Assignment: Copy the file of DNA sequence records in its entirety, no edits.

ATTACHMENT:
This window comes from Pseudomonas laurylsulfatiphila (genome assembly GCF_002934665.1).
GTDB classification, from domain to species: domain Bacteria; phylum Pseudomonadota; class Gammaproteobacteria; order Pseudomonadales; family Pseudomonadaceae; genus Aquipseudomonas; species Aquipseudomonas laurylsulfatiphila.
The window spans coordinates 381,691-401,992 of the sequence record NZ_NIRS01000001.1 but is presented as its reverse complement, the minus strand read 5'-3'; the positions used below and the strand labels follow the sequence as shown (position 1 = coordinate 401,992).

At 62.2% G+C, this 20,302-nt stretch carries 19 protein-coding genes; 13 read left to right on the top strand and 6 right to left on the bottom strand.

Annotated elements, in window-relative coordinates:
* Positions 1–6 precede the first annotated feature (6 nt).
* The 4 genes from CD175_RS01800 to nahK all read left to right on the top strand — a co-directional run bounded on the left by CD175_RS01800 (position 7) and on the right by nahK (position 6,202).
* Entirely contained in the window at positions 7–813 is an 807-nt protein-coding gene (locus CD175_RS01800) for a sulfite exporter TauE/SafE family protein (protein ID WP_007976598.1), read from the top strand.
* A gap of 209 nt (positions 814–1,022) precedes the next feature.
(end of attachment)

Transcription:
This window comes from Pseudomonas laurylsulfatiphila (genome assembly GCF_002934665.1).
GTDB classification, from domain to species: domain Bacteria; phylum Pseudomonadota; class Gammaproteobacteria; order Pseudomonadales; family Pseudomonadaceae; genus Aquipseudomonas; species Aquipseudomonas laurylsulfatiphila.
The window spans coordinates 381,691-401,992 of the sequence record NZ_NIRS01000001.1 but is presented as its reverse complement, the minus strand read 5'-3'; the positions used below and the strand labels follow the sequence as shown (position 1 = coordinate 401,992).

At 62.2% G+C, this 20,302-nt stretch carries 19 protein-coding genes; 13 read left to right on the top strand and 6 right to left on the bottom strand.

Annotated elements, in window-relative coordinates:
* Positions 1–6 precede the first annotated feature (6 nt).
* The 4 genes from CD175_RS01800 to nahK all read left to right on the top strand — a co-directional run bounded on the left by CD175_RS01800 (position 7) and on the right by nahK (position 6,202).
* Entirely contained in the window at positions 7–813 is an 807-nt protein-coding gene (locus CD175_RS01800) for a sulfite exporter TauE/SafE family protein (protein ID WP_007976598.1), read from the top strand.
* A gap of 209 nt (positions 814–1,022) precedes the next feature.